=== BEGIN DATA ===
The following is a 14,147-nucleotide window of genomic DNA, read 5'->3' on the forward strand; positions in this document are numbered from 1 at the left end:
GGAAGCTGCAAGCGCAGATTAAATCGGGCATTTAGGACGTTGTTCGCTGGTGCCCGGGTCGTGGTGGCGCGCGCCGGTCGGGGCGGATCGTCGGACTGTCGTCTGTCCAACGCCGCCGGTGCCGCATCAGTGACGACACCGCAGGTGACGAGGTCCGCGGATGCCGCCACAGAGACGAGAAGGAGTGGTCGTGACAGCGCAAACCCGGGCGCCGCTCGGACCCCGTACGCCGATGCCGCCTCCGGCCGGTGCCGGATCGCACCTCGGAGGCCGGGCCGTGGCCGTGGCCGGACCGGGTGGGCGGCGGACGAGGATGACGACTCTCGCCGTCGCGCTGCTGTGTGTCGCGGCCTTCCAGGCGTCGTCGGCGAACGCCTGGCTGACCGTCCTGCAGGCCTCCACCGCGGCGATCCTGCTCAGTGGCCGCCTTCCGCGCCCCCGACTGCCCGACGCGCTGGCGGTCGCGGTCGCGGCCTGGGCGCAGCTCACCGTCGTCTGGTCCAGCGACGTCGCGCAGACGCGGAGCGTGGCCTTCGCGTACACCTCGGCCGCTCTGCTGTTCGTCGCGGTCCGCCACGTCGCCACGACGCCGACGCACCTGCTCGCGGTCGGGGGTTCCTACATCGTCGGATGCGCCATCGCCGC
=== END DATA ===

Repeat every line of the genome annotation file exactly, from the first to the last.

The following is a 14,147-nucleotide window of genomic DNA, read 5'->3' on the forward strand; positions in this document are numbered from 1 at the left end:
GGAAGCTGCAAGCGCAGATTAAATCGGGCATTTAGGACGTTGTTCGCTGGTGCCCGGGTCGTGGTGGCGCGCGCCGGTCGGGGCGGATCGTCGGACTGTCGTCTGTCCAACGCCGCCGGTGCCGCATCAGTGACGACACCGCAGGTGACGAGGTCCGCGGATGCCGCCACAGAGACGAGAAGGAGTGGTCGTGACAGCGCAAACCCGGGCGCCGCTCGGACCCCGTACGCCGATGCCGCCTCCGGCCGGTGCCGGATCGCACCTCGGAGGCCGGGCCGTGGCCGTGGCCGGACCGGGTGGGCGGCGGACGAGGATGACGACTCTCGCCGTCGCGCTGCTGTGTGTCGCGGCCTTCCAGGCGTCGTCGGCGAACGCCTGGCTGACCGTCCTGCAGGCCTCCACCGCGGCGATCCTGCTCAGTGGCCGCCTTCCGCGCCCCCGACTGCCCGACGCGCTGGCGGTCGCGGTCGCGGCCTGGGCGCAGCTCACCGTCGTCTGGTCCAGCGACGTCGCGCAGACGCGGAGCGTGGCCTTCGCGTACACCTCGGCCGCTCTGCTGTTCGTCGCGGTCCGCCACGTCGCCACGACGCCGACGCACCTGCTCGCGGTCGGGGGTTCCTACATCGTCGGATGCGCCATCGCCGC